She sat quietly in her recliner at the far end of the living room where she had positioned herself shortly after we arrived. I know she loves my children dearly, but the sheer presence of their chaotic little bodies makes her nervous. She managed to slowly creep from her spot at the kitchen table into the living room where she turned on an old western and sat by herself. This happens every time we visit, but I understand. Her hearing is diminished, so sitting around a table full of loved ones having a conversation on mute is painful. She greets us with a smile as we barrel through the door and then quietly secludes herself in the other room.
When it's time to leave, we entertain the same ritual. As the kids and I walked in to say our goodbyes, I found her staring at a picture of her son that had recently passed away. A blanket covered her frail tired body. At a glance she is merely a shadow, but this depiction of her physical state is a far cry from the strong independent woman she once was.
I smiled as I neared her and then leaned in to give her my love with my children clinging to my legs. Both of us savor our farewells, silently acknowledging that it could be our last.
"Sorry we were so crazy today, Granny! I love you. We will see you next time we're in town!"
As I went to step away her cold, wrinkly hand grasped for mine. I pushed her walker to the side to kneel next to her as her icy fingers encompassed mine.
Her voice shook, "I just wanted to tell you that you are a wonderful mother to those two kids."
I bit my lip, attempting to fight back the tears as I squeezed her hand in acknowledgement. The kids had been a complete mess all day, and I was clearly worn out and dreading a long car ride home. I needed those words. From the most courageous woman I know.....I needed those words.
As a child she was orphaned by a divorce. She married young and later started a family of her own. Her 4'11 frame gave birth to five healthy children, the youngest being a set of twins born breech. She gracefully endured motherhood without amenities. She bleached and hung to dry every diaper that covered her baby’s bums without complaint. She cooked from the garden that she grew and heated water on the stove in order to bathe her children in the washtub on the floor. She tirelessly cared for her children in ways that I can't even comprehend. Then the unthinkable happened. Just after the twin's sixth birthday, she lost her husband to cancer. On top of difficult times and money being tight, she was then left to raise all five of her children on her own. On the day the boys became men the draft called for the twins. She valiantly stood by as their older brother stepped on the bus with them.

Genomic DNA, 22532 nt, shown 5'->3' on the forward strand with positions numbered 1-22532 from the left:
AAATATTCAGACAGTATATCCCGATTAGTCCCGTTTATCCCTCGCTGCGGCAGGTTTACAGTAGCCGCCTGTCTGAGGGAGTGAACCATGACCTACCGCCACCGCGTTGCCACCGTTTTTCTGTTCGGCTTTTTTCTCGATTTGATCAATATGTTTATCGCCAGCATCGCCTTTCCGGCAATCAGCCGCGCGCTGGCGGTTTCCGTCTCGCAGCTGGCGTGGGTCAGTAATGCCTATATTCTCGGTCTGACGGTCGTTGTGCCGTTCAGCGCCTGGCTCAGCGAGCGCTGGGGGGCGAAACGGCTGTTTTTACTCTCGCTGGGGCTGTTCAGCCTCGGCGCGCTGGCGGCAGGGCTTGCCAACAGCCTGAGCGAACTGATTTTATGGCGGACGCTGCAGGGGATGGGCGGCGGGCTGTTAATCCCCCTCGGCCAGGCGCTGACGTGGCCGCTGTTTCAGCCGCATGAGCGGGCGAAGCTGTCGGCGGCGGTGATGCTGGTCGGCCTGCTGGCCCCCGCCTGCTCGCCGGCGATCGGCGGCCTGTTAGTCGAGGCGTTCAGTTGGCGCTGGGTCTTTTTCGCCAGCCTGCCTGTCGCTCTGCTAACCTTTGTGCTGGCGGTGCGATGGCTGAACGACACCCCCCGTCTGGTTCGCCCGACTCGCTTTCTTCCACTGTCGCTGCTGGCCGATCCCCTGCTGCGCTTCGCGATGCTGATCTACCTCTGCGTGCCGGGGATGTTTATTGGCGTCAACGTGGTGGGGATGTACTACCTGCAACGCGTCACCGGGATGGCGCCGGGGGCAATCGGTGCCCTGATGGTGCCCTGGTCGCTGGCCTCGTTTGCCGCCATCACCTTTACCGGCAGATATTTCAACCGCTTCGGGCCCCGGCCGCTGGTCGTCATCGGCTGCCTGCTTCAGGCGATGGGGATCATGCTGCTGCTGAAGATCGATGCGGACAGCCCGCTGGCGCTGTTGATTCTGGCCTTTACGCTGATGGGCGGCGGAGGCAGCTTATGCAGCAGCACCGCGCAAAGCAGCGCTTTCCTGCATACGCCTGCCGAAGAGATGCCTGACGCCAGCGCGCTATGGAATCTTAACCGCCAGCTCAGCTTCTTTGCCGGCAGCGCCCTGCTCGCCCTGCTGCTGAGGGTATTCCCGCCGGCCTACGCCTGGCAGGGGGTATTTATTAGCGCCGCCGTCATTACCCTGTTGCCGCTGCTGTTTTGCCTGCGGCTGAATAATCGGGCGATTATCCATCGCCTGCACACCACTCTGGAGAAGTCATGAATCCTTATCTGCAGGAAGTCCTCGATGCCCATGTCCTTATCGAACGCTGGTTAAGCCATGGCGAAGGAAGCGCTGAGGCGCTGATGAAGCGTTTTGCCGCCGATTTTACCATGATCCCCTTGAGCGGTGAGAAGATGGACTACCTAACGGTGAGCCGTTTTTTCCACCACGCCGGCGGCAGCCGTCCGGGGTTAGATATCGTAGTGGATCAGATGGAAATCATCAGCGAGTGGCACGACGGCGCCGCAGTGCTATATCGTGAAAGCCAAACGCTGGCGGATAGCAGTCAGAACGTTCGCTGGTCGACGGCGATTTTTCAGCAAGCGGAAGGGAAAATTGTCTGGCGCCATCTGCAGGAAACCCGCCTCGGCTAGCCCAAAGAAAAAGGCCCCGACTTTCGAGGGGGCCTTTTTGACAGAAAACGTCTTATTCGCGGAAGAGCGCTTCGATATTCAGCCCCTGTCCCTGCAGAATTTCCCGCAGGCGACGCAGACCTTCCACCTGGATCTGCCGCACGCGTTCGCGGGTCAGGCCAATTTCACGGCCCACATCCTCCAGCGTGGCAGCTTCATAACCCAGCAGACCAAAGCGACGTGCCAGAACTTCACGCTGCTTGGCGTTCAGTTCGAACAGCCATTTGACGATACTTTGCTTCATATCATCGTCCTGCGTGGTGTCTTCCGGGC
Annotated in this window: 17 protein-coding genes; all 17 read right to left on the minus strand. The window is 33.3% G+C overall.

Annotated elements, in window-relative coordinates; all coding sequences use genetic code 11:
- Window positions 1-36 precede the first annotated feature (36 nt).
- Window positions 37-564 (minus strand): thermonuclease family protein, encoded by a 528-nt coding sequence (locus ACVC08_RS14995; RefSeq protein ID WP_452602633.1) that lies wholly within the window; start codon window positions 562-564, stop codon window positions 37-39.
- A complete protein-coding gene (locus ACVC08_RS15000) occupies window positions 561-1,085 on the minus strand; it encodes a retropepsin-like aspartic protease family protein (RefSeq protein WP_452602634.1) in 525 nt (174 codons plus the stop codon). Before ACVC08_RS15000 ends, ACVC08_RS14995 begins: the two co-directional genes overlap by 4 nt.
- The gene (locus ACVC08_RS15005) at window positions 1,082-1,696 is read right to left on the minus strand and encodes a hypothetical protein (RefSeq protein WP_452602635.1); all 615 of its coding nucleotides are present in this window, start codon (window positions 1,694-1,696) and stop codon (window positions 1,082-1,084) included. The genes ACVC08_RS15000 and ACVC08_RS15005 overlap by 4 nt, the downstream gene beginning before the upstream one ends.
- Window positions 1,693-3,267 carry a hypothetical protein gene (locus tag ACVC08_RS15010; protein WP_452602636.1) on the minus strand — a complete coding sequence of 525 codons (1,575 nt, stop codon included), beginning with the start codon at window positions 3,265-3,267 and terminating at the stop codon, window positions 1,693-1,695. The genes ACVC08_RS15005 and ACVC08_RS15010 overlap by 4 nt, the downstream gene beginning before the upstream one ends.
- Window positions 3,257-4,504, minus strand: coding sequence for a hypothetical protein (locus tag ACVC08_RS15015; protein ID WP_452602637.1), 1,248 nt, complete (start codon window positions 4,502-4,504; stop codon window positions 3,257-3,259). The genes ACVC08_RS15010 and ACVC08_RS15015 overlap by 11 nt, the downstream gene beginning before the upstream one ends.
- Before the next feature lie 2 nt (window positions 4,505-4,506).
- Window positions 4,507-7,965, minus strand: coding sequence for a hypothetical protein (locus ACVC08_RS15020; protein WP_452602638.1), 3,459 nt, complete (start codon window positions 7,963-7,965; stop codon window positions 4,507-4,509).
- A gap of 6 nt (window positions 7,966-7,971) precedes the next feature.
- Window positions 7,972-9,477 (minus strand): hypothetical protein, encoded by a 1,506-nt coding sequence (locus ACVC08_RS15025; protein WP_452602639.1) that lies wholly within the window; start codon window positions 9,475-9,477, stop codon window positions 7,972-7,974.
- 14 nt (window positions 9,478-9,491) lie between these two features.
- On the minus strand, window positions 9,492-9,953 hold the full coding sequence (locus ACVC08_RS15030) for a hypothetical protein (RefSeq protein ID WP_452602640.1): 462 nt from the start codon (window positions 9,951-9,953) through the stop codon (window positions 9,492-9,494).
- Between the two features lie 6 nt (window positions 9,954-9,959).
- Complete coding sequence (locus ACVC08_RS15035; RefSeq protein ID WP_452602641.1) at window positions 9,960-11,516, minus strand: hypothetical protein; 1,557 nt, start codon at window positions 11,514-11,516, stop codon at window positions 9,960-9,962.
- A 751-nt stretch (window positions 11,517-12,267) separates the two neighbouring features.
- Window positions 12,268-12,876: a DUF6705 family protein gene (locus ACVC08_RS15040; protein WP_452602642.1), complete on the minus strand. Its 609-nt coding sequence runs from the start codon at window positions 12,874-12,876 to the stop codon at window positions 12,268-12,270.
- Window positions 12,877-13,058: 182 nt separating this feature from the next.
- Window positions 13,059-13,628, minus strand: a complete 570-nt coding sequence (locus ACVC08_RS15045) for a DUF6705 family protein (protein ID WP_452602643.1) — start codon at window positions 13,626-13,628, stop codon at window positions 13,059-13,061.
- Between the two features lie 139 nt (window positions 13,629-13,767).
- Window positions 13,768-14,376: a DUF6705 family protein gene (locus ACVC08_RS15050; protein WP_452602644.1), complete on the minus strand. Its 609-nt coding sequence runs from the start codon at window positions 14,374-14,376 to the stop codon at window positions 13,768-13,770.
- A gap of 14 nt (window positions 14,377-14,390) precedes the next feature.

In the wake of motherhood when my world feels as though it is crumbling beneath me, I reach for her unwavering strength. The first night home with our newborn, and I am scared to death....but I can do this. The doctor placed two babies in her arms when she was only expecting one. I barely have an ounce of energy left for bath time.....but I can do this. She had to heat water on the stove to bathe her children. I am dreading this week with my husband gone for work.....but I can do this. She raised five kids on her own with such grace. On the days where the kids are screaming and I feel as though I am failing, I reach for her words.
I am a wonderful mother to these two kids.
Written by Diana Kane. Diana is wife, mom, and frequent companion to coffee and chaos. She is a proud supporter of ice cream cake for breakfast and perpetually struggles with being on time. Diana blogs at Mama Needs a Cupcake, where she writes about the less than perfect version of motherhood and recently published her first book, “Mama Needs A Cupcake.”